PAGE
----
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EXTREMADURA - CRANES & CORK OAKS
Friday 11th - Monday 14th November 2016

Friday 11th November 2016
The group met bright and early at Stansted Airport and once we had dropped off our luggage and traversed security, we had time before the flight for a spot of breakfast.

We boarded one of Ryanair's newest aircraft, a brand new Boeing 737-800 series, but due to fog and other delays we were about an hour late taking off. Nevertheless once in the air, we made up lots of time and only landed 15 minutes late.

After picking up luggage and the van we were soon on our way out of the car-park but we did spent some time going round in circles as the exit had been changed since our last visit!

We headed around the ring road and took the toll road southwest towards Extremadura. One of the first birds noted around the outskirts of Madrid was a fine BLACK VULTURE that was seen quite close over the open hillsides plus our first of many RED KITES.

COMMON KESTRELS and COMMON BUZZARDS were in smaller numbers along with the usual suspects of WOOD and FERAL PIGEONS.

As we drove south, GRIFFON VULTURES, SPOTLESS STARLINGS along with WHITE STORKS and CATTLE EGRETS were spotted.

We stopped off for lunch along the way and it was great to sit outside in the warmth in November. A sheltered area held up to six CHIFFCHAFF which fed on a number of small flying insects whilst a CRESTED LARK was confiding in the car-park.

Other species here included WHITE WAGTAIL and our first COMMON CRANES of the tour with three birds circling the distant fields.

A short drive later we pulled off the motorway and took a smaller road to a nearby reservoir although we didn't get far because a IBERIAN GREY SHRIKE was perched up close to the road. Unfortunately it flew off so we moved on to the reservoir.

On parking we soon had flight views of a PURPLE SWAMPHEN that flew across the top of the reeds with its bubble-gum pink legs trailing behind. Due to the flight delays we didn't have long here but during our stay we really kicked off the tour well with many exciting species.

A PURPLE HERON was seen in flight with quite a few GREY HERON and KINGFISHERS zipped past showing their aquamarine rumps as they did so. A SQUACCO HERON was also spotted in flight and a male LITTLE BITTERN gave reasonable views before being disturbed by a PURPLE SWAMPHEN.

PENDULINE TITS called from the reeds but despite our efforts we couldn't see any, but we did find a small colony of SPANISH SPARROWS plus a few winter migrants such as ROBIN, BLACKBIRD, SONG THRUSH and COMMON SNIPE.

CORN BUNTINGS, MEADOW PIPIT and STONECHATS were noted before it was time to head towards our hotel.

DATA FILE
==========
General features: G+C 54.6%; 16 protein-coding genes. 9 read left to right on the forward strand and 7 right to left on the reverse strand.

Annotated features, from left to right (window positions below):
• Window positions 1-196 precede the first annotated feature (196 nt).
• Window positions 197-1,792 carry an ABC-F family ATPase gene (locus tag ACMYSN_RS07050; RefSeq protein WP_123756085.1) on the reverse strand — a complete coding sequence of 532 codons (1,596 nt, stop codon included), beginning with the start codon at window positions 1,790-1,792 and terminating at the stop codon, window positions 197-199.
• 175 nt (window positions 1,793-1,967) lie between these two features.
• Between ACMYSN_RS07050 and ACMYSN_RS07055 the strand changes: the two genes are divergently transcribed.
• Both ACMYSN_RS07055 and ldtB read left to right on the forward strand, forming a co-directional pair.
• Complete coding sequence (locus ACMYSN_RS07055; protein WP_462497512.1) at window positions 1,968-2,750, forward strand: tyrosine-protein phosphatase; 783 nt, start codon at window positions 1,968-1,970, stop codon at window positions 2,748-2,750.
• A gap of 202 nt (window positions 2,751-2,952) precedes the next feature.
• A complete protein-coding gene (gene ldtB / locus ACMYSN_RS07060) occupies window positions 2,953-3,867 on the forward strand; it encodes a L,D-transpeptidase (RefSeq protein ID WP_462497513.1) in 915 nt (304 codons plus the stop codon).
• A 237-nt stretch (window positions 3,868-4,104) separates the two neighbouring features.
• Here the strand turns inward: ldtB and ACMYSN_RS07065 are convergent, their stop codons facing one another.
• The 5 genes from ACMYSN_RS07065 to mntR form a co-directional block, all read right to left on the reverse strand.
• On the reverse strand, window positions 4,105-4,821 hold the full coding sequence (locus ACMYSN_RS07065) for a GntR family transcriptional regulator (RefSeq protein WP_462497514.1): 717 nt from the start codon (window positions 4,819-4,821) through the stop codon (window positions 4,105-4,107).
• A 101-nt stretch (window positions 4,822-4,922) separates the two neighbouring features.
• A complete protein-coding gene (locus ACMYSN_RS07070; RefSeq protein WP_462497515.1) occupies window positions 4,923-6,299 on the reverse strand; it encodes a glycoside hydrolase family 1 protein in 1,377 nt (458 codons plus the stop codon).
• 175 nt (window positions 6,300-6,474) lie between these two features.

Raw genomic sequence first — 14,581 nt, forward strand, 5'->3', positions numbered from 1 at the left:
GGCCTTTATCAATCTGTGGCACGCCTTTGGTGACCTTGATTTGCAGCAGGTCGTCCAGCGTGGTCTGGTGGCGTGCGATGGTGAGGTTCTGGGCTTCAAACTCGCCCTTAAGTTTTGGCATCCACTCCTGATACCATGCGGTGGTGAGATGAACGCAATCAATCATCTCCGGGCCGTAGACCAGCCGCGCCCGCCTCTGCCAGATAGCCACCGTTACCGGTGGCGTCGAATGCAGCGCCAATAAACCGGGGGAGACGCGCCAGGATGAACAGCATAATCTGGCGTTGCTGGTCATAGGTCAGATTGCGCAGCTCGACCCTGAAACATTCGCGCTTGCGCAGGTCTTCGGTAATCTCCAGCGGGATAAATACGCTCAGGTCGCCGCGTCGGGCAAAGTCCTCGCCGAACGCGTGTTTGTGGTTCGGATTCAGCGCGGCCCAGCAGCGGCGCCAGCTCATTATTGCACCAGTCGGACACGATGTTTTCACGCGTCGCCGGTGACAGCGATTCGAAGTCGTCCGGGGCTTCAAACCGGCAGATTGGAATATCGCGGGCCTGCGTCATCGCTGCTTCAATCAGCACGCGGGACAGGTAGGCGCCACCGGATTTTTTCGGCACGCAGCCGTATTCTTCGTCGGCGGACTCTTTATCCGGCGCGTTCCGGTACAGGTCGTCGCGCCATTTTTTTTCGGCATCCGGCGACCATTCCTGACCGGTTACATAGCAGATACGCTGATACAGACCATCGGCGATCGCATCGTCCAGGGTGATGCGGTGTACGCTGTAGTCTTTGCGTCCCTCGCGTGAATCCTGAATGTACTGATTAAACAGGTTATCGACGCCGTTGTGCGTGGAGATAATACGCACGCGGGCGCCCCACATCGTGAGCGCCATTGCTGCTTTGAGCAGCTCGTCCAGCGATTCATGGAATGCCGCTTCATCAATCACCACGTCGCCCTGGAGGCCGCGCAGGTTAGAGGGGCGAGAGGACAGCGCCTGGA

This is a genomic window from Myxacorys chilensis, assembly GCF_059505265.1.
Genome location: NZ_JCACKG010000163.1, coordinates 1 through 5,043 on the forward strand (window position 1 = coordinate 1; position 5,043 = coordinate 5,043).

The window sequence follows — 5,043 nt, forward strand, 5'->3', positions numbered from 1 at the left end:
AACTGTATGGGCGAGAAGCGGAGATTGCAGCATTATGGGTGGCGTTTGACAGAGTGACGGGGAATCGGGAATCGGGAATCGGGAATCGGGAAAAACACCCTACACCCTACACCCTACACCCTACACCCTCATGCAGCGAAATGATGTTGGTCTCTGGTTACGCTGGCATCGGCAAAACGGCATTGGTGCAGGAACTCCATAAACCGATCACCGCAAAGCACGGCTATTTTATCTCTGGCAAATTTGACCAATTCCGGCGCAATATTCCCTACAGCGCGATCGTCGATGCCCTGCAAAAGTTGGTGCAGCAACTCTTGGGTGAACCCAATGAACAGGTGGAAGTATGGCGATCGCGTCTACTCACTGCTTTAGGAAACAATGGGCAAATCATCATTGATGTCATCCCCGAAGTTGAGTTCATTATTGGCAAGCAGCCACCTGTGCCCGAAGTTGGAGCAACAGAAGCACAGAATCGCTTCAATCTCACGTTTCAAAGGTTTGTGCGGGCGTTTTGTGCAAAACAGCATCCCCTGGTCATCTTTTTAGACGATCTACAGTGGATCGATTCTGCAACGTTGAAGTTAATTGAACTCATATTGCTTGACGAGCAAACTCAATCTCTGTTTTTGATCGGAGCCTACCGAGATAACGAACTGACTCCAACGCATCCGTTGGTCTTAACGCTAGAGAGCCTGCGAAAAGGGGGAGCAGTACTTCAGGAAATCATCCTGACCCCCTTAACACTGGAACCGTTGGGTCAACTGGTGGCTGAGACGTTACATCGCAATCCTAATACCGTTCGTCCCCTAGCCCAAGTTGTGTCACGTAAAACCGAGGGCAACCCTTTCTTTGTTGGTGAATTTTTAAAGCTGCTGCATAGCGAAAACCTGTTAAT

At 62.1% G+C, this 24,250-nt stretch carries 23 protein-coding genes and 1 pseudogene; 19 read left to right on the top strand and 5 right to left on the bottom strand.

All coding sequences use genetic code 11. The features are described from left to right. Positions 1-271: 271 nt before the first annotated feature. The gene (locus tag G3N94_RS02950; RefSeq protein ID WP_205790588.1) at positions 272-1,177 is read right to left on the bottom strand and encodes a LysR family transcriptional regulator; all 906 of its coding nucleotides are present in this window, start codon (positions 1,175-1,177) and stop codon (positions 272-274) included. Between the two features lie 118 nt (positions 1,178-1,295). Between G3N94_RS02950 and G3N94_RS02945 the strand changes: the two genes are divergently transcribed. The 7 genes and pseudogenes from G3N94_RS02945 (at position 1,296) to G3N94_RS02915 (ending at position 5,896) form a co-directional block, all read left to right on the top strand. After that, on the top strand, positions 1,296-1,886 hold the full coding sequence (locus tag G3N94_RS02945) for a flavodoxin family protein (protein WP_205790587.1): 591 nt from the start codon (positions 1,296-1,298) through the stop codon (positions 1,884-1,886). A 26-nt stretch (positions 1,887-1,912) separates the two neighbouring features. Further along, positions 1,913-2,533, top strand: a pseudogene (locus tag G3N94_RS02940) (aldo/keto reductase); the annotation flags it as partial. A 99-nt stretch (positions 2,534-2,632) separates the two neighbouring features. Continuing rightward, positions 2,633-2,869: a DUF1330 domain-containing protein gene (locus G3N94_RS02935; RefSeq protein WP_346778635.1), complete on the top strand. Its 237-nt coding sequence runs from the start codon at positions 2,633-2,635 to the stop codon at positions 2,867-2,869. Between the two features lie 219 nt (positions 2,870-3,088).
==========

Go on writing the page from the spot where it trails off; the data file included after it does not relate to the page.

We hadn't got too far along the road when Steve found a superb BLACK-WINGED KITE close by and after parking up we had reasonable views of it hunting a rough area.

It was just getting dark when we arrived at Vina las Torres and we were greeted by our hosts Juan Pedro and Belen who showed us to our rooms.

A little later we met for a welcome drink which included a selection of salami and cheese that went down well with a cold beer!

Dinner was up to the usual standards with Chickpeas in a tomato and courgette sauce followed by Chicken cooked with wine and figs for main course. Dessert was a delicious Apple tart that rounded off the meal nicely. Juan Pedro explained about our Rioja wine that we had enjoyed during our meal and several of the group rounded things off with an Acorn liqueur, a local speciality.

After dinner we completed the bird list after what had been a long but productive day.


Saturday 12th November 2016
We met for breakfast at 8.00am which went down well and a short while later we loaded up the van. As we did this, small parties of AZURE-WINGED MAGPIES flew over uttering their trilling call. A pair of IBERIAN GREY SHRIKES displayed down in one of the fields and several BLACKCAPS were seen in the scrub.

Our first port of call were the rolling plains close by where on first glance it was rather quiet. Up to five THEKLA LARKS showed well with a single CRESTED LARK for superb ID comparison and flocks of SPANISH SPARROWS were in adjacent fields.

A female MERLIN was found by Steve but it disappeared from view and then appeared over our heads where it accelerated off to no doubt hunt the small flocks of passerines. A single GRIFFON VULTURE flew in to join a BLACK VULTURE on the ground for what was presumably a carcass.

Changing location proved successful with us locating four GREAT BUSTARDS on the ridge above and they gave good views from the van although a little distant for photography. Whilst watching these magnificent birds, a flock of four STOCK DOVES flew past with a paler bird amongst them which turned out to be a BLACK-BELLIED SANDGROUSE!

Heading to a different viewpoint gave us the opportunity to view a wider area and from here we found another 49 GREAT BUSTARDS in the surrounding fields.